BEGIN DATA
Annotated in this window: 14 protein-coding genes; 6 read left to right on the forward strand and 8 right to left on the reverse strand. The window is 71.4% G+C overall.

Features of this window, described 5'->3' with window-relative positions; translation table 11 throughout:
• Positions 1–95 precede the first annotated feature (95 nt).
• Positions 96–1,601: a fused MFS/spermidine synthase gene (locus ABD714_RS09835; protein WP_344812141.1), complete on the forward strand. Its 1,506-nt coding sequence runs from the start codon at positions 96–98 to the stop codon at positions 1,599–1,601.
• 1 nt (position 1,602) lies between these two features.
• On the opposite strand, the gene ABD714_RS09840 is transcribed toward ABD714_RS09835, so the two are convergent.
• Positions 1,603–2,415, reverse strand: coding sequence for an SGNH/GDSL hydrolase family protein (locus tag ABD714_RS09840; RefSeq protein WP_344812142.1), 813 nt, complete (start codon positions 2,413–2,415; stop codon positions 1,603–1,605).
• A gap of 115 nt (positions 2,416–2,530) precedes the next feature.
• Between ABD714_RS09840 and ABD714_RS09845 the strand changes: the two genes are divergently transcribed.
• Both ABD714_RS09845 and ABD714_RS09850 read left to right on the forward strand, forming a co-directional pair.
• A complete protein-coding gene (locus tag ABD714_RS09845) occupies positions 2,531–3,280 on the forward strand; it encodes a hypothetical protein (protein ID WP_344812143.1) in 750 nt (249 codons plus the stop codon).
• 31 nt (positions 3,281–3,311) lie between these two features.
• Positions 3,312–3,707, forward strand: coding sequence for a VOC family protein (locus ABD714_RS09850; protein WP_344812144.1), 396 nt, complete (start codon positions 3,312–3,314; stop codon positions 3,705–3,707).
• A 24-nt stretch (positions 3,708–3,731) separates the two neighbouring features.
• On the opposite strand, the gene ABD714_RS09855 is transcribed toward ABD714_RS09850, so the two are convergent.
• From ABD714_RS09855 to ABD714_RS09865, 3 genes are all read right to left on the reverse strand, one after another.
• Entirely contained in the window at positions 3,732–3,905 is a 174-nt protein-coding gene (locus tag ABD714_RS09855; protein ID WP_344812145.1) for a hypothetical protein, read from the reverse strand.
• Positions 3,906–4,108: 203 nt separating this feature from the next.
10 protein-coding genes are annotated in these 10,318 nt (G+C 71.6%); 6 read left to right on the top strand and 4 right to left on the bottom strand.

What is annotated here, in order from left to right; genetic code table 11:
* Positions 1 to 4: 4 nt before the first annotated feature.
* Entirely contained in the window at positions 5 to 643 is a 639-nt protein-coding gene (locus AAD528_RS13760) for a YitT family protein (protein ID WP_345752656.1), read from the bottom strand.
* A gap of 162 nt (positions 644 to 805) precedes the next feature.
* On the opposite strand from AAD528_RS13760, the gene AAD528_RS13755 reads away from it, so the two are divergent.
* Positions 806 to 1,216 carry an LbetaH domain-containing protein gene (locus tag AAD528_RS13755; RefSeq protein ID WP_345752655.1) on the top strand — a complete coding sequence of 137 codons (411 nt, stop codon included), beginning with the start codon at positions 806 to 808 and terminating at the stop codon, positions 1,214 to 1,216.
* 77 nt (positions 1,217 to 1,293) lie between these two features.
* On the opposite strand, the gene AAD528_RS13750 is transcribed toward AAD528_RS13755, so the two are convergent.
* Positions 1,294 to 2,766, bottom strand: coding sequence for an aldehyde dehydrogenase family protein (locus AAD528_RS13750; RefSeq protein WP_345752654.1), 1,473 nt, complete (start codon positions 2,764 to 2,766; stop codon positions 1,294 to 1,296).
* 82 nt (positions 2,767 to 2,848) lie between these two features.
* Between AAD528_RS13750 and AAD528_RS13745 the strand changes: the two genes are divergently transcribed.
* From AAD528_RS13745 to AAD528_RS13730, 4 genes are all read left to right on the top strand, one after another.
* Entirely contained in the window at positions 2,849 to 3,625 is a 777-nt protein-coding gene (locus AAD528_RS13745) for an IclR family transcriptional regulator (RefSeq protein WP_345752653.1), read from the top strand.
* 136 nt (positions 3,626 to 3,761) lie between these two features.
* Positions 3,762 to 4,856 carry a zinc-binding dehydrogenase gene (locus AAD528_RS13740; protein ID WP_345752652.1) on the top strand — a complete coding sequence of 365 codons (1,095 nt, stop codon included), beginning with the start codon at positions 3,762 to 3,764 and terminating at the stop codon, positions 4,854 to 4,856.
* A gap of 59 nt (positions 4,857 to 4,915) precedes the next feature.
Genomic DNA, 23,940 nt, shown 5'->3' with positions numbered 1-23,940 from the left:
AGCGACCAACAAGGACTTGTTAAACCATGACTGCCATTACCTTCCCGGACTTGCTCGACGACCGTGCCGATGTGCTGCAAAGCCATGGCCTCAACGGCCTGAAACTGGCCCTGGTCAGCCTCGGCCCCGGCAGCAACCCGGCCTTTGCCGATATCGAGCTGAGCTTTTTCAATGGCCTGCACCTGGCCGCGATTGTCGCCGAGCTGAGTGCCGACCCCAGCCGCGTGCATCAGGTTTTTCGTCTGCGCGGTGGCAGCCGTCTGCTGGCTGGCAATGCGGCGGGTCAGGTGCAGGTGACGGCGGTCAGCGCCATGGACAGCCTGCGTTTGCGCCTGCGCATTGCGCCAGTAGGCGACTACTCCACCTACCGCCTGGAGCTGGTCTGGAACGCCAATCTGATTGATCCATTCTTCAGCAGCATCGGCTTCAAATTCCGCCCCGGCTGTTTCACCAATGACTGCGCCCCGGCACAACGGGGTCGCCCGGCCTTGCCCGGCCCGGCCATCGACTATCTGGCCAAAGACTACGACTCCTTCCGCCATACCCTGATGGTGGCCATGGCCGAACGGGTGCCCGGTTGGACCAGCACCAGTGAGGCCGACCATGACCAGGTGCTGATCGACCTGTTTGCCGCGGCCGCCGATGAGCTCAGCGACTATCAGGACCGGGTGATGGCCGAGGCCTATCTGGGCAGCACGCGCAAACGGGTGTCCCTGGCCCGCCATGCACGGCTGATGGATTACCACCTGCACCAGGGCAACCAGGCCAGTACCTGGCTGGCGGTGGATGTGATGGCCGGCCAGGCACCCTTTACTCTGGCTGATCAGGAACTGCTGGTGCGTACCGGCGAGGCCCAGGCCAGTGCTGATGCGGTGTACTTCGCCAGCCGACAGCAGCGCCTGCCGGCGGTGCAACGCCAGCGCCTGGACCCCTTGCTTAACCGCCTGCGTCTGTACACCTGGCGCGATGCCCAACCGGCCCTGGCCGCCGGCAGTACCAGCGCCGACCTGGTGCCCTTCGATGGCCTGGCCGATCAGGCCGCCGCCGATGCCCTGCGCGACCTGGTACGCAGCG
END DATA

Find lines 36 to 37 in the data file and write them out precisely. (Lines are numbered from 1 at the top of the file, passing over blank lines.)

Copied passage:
Genomic DNA, 23,940 nt, shown 5'->3' with positions numbered 1-23,940 from the left:
AGCGACCAACAAGGACTTGTTAAACCATGACTGCCATTACCTTCCCGGACTTGCTCGACGACCGTGCCGATGTGCTGCAAAGCCATGGCCTCAACGGCCTGAAACTGGCCCTGGTCAGCCTCGGCCCCGGCAGCAACCCGGCCTTTGCCGATATCGAGCTGAGCTTTTTCAATGGCCTGCACCTGGCCGCGATTGTCGCCGAGCTGAGTGCCGACCCCAGCCGCGTGCATCAGGTTTTTCGTCTGCGCGGTGGCAGCCGTCTGCTGGCTGGCAATGCGGCGGGTCAGGTGCAGGTGACGGCGGTCAGCGCCATGGACAGCCTGCGTTTGCGCCTGCGCATTGCGCCAGTAGGCGACTACTCCACCTACCGCCTGGAGCTGGTCTGGAACGCCAATCTGATTGATCCATTCTTCAGCAGCATCGGCTTCAAATTCCGCCCCGGCTGTTTCACCAATGACTGCGCCCCGGCACAACGGGGTCGCCCGGCCTTGCCCGGCCCGGCCATCGACTATCTGGCCAAAGACTACGACTCCTTCCGCCATACCCTGATGGTGGCCATGGCCGAACGGGTGCCCGGTTGGACCAGCACCAGTGAGGCCGACCATGACCAGGTGCTGATCGACCTGTTTGCCGCGGCCGCCGATGAGCTCAGCGACTATCAGGACCGGGTGATGGCCGAGGCCTATCTGGGCAGCACGCGCAAACGGGTGTCCCTGGCCCGCCATGCACGGCTGATGGATTACCACCTGCACCAGGGCAACCAGGCCAGTACCTGGCTGGCGGTGGATGTGATGGCCGGCCAGGCACCCTTTACTCTGGCTGATCAGGAACTGCTGGTGCGTACCGGCGAGGCCCAGGCCAGTGCTGATGCGGTGTACTTCGCCAGCCGACAGCAGCGCCTGCCGGCGGTGCAACGCCAGCGCCTGGACCCCTTGCTTAACCGCCTGCGTCTGTACACCTGGCGCGATGCCCAACCGGCCCTGGCCGCCGGCAGTACCAGCGCCGACCTGGTGCCCTTCGATGGCCTGGCCGATCAGGCCGCCGCCGATGCCCTGCGCGACCTGGTACGCAGCG